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A further advantage of webs or ribs 42 is that the webs form channels to also confine the flow of air along its desired path.
In a practice of the invention the ozone could be generated at projections or pointed spikes 36 by the application of 5,000-7,000 volts. If desired, a cover or seal could be provided at the bottom of skirt 20 such as an elastic band or suitable bandage to firmly mount device 10 against the skin and thereby assure confining the airflow in its desired path. In addition, a belt could be mounted around the device 10 to assure its proper placement on the patient. Where a battery is used as the power in housing 14, such battery could be operated at 6-7 volts. A transformer/voltage multiplier 44 (
Any suitable number of inlet openings and projections could be used in the practice of this invention. Preferably, there would be 10 slots 32 and 10 projections 36.
Any suitable materials could be used. For example, the body portion or housing 12 could be made of any suitable plastic. Preferably, the ground plane disk 38 is made of a conductive material, such as stainless steel, to function as a positive or ground in conjunction with the negative polarity of ozone generator 34. Where plastic materials are used for forming the various parts of device 10 such parts could be injection molded. For example, a one piece mold would provide uniform thickness throughout.
By having the ozone generator 34 and ground disk 38 as part of a single unit with webs 42, it is easy to clean device 10 or to dispose of the unit and replace it with a similar unit. The unit would snap into place because of the dimensions and geometry conforming to the corresponding portions of body portion 12.
In use, catheter portion 30 would be inserted into the exit site of the patient. Device 10 would be mounted to the catheter at the exit site with the lower edge of the peripheral skirt 20 located against the skin of the patient around the catheter exit site. Any added structure such as belts, straps, bandages could be used to assure that device 10 remains in place. The circuitry would be actuated so that generator 34 functions to convert air flowing into the device 10 into ozone or ionized air which then travels through the device 10 to bathe the catheter exit site and then exit from the device 10 through the channel or passageway 24.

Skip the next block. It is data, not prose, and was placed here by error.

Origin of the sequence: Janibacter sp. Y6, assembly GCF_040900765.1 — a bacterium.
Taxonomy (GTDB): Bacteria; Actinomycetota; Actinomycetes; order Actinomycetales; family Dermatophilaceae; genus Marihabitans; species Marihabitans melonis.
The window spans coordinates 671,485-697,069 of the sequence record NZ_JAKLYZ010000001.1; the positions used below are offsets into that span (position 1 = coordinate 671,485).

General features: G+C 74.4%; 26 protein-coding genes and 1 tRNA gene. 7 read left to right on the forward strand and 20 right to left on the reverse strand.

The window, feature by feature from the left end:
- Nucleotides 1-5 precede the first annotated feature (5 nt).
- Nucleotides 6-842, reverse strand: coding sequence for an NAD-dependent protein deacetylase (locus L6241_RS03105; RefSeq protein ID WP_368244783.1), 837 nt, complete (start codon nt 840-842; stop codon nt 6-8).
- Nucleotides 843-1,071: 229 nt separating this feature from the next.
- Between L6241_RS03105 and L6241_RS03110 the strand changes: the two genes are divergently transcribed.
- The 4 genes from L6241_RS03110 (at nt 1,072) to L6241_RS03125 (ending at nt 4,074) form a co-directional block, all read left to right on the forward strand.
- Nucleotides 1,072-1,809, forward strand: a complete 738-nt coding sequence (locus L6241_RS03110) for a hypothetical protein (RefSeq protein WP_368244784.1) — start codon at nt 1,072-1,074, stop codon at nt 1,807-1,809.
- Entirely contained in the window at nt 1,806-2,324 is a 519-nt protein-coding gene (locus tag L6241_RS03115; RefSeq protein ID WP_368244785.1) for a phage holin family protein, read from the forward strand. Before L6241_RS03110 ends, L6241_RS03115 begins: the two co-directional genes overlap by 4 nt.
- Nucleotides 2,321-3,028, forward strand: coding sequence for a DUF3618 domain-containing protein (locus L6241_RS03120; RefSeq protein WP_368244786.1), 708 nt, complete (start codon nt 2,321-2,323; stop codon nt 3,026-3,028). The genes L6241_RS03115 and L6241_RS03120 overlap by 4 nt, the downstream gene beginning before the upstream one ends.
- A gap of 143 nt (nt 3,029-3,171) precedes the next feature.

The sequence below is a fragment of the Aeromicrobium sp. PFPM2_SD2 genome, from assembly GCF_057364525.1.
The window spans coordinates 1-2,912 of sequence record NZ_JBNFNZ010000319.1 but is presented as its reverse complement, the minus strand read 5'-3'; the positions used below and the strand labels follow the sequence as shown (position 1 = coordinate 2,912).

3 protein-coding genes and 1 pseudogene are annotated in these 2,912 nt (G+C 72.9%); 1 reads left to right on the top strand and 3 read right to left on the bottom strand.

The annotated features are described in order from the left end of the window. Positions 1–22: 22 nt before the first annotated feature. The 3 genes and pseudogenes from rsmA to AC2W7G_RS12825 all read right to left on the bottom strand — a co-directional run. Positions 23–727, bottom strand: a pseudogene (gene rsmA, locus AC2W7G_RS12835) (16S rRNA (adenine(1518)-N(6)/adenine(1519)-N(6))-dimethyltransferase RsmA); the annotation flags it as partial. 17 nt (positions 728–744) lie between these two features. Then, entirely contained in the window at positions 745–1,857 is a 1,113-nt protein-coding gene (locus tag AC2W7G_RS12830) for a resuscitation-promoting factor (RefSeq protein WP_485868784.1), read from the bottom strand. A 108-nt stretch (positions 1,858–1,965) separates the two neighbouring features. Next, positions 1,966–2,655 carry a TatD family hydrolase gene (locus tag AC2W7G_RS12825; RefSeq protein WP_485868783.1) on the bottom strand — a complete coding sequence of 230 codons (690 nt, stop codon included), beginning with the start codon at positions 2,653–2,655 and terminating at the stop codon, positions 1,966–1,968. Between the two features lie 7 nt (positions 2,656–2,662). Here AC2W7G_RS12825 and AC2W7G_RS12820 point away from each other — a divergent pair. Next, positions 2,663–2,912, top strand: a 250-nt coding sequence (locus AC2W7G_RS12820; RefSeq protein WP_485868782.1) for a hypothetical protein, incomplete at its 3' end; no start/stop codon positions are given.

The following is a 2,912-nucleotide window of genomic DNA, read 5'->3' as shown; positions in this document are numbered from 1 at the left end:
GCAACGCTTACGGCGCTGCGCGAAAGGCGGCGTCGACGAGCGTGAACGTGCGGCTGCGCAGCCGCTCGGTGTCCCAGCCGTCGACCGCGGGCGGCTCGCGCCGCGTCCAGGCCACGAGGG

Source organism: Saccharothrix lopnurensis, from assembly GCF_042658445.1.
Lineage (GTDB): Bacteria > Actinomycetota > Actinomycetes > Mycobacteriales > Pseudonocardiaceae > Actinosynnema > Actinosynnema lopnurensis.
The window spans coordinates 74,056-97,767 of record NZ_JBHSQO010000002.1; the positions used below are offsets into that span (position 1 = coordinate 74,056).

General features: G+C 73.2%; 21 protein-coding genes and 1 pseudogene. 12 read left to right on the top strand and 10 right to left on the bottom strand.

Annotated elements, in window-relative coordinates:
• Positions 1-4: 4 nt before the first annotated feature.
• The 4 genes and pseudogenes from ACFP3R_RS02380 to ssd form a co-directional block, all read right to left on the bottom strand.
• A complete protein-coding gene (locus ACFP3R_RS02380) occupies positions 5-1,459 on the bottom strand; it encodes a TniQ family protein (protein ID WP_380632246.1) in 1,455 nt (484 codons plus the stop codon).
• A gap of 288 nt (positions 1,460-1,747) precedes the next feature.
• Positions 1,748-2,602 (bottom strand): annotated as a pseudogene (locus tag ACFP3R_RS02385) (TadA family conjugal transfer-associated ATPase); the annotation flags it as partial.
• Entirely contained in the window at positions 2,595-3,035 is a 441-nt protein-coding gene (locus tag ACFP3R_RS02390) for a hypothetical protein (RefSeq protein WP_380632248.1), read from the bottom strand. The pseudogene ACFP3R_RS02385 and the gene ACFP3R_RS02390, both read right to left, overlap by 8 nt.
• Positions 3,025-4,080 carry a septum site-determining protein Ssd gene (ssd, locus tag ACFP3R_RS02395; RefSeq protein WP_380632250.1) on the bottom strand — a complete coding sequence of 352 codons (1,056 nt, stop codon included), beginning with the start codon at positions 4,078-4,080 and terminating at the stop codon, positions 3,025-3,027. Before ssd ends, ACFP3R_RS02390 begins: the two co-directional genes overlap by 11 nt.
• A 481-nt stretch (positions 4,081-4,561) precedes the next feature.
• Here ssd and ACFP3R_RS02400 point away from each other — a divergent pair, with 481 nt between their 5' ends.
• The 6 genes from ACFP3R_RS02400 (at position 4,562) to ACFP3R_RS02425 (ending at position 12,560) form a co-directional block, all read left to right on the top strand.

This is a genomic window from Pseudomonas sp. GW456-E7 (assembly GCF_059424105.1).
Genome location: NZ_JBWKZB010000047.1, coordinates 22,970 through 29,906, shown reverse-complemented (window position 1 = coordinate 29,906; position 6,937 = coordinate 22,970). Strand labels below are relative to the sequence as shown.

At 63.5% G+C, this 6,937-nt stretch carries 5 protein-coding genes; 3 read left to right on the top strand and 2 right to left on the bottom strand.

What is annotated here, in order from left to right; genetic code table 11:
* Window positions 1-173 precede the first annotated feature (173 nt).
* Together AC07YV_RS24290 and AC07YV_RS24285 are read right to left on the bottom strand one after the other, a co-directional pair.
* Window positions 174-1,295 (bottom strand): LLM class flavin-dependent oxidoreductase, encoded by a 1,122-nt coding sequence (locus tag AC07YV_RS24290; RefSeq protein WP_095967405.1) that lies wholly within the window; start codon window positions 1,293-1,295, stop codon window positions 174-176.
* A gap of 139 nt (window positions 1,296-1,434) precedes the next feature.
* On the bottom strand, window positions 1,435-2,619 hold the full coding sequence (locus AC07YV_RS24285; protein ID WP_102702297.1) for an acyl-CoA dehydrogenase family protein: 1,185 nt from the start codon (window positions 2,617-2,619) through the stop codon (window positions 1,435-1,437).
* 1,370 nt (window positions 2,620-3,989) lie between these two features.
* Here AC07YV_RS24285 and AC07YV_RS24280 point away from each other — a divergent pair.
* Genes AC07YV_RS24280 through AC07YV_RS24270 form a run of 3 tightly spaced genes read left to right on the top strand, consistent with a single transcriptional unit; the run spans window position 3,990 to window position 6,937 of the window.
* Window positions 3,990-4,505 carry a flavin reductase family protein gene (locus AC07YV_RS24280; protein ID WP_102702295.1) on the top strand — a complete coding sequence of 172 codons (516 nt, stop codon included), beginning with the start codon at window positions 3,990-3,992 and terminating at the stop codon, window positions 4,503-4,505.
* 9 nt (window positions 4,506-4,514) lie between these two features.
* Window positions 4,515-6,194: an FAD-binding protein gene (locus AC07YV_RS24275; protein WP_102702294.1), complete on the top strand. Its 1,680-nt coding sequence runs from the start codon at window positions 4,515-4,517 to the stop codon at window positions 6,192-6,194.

While the above description relates to one practice of this invention, the invention has broader application. In that regard, the invention may be considered as relating to a process and a contiguous device for ameliorating a patient suffering from pathogens of the Bacterial, Virus and Fungi genus. The process utilizes the pathogens weak spot of an extremely thin membrane of lipids. In previous disclosures, pathogen necrosis has been shown to occur when temperatures of 250° C. are attained and held for 20 milliseconds destroying the cells' lipid membrane. The same effect can be achieved by Ozone (O3), in very small concentrations of gaseous ozone (<5%) in air destroying the pathogen's lipid wall without added heat.
The Ozone gas has virtually no shelf-life and must be used, as made. In this practice of the invention a device helps form a gaseous ozone shield over chronic skin afflictions including chronic skin punctures of indwelling catheters that are used for infusions, drains and other surgical protocols. Combining a process and device results in a combination of controlled ozone dosage and controlled distribution built into the device at manufacture.
The skin abrasions, cuts, burns and one time surgical procedures, oxygen in the air is a powerful healing agent. Healing, however, is reduced in effectiveness by having pathogens in the air deposit themselves in or near the lesion. This will not only slow healing, but will make healing difficult, particularly when pathogens that have become immune to antibiotics are present. By adding a small continuous well controlled dosage of ozone to the air over the wound site, a field/shield will be formed where pathogens will be reduced or eliminated, allowing the wounds to heal faster. This process is particularly helpful when the wound must heal around a movable foreign object as in indwelling dialysis and urinary catheter applications. Catheters are notorious for infections that develop at a rate of 10%/day and are becoming antibiotic tolerant. This condition can be stopped by the disclosed process and device.
In the above practices of the invention a device such as device 10 would be used but would not need to include any catheter. Instead the device 10 would be placed at the site where it is desired to produce the ozone for obtaining the above noted beneficial effects. The device would thereby create the controlled ozone/oxygen combination.